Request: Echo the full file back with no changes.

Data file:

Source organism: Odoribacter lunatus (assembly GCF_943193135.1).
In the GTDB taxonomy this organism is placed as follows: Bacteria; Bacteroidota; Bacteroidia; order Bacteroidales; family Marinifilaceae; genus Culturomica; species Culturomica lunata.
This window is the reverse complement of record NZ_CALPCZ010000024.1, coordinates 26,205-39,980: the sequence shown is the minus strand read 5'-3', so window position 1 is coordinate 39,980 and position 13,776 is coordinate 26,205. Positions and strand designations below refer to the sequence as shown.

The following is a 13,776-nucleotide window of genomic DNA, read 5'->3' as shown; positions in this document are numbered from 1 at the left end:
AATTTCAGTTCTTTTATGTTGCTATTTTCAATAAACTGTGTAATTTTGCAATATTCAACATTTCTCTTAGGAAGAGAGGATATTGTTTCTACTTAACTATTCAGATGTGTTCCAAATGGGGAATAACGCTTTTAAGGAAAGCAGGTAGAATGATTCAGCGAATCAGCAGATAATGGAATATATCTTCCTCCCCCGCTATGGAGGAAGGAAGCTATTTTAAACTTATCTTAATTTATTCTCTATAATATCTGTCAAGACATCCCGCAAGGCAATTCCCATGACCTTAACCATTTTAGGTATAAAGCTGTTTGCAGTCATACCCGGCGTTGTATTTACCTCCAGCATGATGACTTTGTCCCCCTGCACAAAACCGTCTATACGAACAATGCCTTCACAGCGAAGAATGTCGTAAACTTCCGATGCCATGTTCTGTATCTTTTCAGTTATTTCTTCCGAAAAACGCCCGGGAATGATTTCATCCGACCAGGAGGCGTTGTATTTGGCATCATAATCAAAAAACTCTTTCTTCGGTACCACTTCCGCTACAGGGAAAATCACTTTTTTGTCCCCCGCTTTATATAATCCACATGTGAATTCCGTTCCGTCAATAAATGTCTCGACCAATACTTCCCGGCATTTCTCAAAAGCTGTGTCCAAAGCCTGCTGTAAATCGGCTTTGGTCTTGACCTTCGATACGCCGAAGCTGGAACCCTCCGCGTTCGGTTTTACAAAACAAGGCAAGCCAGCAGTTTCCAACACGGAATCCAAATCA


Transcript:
Source organism: Odoribacter lunatus (assembly GCF_943193135.1).
In the GTDB taxonomy this organism is placed as follows: Bacteria; Bacteroidota; Bacteroidia; order Bacteroidales; family Marinifilaceae; genus Culturomica; species Culturomica lunata.
This window is the reverse complement of record NZ_CALPCZ010000024.1, coordinates 26,205-39,980: the sequence shown is the minus strand read 5'-3', so window position 1 is coordinate 39,980 and position 13,776 is coordinate 26,205. Positions and strand designations below refer to the sequence as shown.

The following is a 13,776-nucleotide window of genomic DNA, read 5'->3' as shown; positions in this document are numbered from 1 at the left end:
AATTTCAGTTCTTTTATGTTGCTATTTTCAATAAACTGTGTAATTTTGCAATATTCAACATTTCTCTTAGGAAGAGAGGATATTGTTTCTACTTAACTATTCAGATGTGTTCCAAATGGGGAATAACGCTTTTAAGGAAAGCAGGTAGAATGATTCAGCGAATCAGCAGATAATGGAATATATCTTCCTCCCCCGCTATGGAGGAAGGAAGCTATTTTAAACTTATCTTAATTTATTCTCTATAATATCTGTCAAGACATCCCGCAAGGCAATTCCCATGACCTTAACCATTTTAGGTATAAAGCTGTTTGCAGTCATACCCGGCGTTGTATTTACCTCCAGCATGATGACTTTGTCCCCCTGCACAAAACCGTCTATACGAACAATGCCTTCACAGCGAAGAATGTCGTAAACTTCCGATGCCATGTTCTGTATCTTTTCAGTTATTTCTTCCGAAAAACGCCCGGGAATGATTTCATCCGACCAGGAGGCGTTGTATTTGGCATCATAATCAAAAAACTCTTTCTTCGGTACCACTTCCGCTACAGGGAAAATCACTTTTTTGTCCCCCGCTTTATATAATCCACATGTGAATTCCGTTCCGTCAATAAATGTCTCGACCAATACTTCCCGGCATTTCTCAAAAGCTGTGTCCAAAGCCTGCTGTAAATCGGCTTTGGTCTTGACCTTCGATACGCCGAAGCTGGAACCCTCCGCGTTCGGTTTTACAAAACAAGGCAAGCCAGCAGTTTCCAACACGGAATCCAAATCA